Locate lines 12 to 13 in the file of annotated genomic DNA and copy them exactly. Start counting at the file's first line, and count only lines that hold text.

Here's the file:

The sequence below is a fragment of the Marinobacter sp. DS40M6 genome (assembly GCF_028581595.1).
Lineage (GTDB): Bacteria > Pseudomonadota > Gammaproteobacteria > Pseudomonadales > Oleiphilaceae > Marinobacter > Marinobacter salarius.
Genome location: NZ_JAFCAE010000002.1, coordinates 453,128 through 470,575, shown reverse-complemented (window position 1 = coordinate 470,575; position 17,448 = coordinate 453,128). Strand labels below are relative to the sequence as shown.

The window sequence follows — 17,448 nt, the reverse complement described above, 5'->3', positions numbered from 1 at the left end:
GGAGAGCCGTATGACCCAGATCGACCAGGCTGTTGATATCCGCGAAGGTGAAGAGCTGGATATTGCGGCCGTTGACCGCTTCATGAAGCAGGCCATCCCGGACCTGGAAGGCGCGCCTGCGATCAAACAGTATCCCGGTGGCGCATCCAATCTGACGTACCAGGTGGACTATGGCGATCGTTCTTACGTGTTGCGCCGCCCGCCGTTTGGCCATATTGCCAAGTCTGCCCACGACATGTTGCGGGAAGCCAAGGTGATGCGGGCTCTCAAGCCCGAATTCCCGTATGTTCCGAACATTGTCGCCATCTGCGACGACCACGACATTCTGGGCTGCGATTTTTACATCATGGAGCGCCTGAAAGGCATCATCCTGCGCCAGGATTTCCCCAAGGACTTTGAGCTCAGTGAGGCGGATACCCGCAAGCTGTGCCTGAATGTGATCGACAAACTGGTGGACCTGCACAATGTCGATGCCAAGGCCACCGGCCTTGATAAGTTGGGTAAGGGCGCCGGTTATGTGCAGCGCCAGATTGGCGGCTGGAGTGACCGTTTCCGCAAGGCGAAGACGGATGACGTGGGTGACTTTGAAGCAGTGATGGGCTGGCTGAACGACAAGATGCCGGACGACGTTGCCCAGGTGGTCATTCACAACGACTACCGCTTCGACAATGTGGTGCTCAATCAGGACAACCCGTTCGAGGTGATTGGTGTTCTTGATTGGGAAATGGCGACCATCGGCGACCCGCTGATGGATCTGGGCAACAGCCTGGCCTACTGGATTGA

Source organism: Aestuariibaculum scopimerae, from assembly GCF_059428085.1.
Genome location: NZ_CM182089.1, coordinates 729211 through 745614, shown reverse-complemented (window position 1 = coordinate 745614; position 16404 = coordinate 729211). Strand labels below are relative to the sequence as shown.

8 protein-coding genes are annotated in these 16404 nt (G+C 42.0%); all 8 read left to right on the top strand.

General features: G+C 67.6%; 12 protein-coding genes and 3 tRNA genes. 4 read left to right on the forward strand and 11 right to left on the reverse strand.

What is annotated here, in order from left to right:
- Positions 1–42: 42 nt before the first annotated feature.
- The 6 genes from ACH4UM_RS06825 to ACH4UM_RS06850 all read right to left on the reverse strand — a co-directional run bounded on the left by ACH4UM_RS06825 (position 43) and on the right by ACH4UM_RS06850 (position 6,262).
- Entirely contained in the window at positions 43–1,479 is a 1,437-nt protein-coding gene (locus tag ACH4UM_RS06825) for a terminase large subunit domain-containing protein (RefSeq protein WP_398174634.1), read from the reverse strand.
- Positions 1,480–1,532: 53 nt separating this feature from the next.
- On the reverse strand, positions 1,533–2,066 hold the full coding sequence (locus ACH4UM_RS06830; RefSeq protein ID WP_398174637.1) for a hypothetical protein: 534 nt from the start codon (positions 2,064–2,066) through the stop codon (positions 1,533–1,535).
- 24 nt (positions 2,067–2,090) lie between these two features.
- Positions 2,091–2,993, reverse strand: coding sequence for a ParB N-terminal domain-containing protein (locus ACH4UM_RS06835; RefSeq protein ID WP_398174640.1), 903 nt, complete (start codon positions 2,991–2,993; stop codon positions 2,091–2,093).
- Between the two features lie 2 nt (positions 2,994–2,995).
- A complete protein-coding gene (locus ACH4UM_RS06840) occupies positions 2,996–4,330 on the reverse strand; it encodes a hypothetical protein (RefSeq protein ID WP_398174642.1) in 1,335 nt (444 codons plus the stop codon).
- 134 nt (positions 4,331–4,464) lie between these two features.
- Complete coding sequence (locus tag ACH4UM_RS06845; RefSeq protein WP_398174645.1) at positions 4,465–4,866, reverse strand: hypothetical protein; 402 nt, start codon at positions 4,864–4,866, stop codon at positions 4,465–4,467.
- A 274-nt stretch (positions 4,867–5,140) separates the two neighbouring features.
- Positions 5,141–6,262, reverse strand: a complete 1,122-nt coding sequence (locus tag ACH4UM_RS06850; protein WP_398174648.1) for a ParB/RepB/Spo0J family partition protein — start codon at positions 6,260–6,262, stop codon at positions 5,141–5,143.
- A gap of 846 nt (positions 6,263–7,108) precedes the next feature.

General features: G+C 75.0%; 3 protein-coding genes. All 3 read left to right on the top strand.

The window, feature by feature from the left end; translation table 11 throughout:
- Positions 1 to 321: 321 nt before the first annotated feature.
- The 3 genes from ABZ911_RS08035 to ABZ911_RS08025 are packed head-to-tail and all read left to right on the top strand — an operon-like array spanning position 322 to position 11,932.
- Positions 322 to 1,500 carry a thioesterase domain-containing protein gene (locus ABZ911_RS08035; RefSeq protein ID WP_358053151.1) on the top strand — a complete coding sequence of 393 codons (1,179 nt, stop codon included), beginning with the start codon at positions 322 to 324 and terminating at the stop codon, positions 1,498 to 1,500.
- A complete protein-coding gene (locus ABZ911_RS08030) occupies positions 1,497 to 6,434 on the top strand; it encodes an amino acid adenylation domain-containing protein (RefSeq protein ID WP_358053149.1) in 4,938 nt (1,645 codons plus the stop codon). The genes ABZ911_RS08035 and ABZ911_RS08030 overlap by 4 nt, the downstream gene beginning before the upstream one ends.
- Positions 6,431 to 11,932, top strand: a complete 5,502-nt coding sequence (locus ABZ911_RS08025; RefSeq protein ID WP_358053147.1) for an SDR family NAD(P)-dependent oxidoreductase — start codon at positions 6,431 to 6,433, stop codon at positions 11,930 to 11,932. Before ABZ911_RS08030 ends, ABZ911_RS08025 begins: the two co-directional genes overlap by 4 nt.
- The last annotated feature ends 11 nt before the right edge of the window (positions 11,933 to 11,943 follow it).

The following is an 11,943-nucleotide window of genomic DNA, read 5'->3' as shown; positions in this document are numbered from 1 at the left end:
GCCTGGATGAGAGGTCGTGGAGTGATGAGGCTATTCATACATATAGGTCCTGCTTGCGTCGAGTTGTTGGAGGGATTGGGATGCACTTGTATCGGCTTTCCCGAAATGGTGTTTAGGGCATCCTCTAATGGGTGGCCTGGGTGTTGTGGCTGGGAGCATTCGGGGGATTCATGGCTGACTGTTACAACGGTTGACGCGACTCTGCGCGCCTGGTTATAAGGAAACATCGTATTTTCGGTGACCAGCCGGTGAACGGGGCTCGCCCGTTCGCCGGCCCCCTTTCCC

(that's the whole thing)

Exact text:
- The 6 genes from ACH4UM_RS06825 to ACH4UM_RS06850 all read right to left on the reverse strand — a co-directional run bounded on the left by ACH4UM_RS06825 (position 43) and on the right by ACH4UM_RS06850 (position 6,262).
- Entirely contained in the window at positions 43–1,479 is a 1,437-nt protein-coding gene (locus tag ACH4UM_RS06825) for a terminase large subunit domain-containing protein (RefSeq protein WP_398174634.1), read from the reverse strand.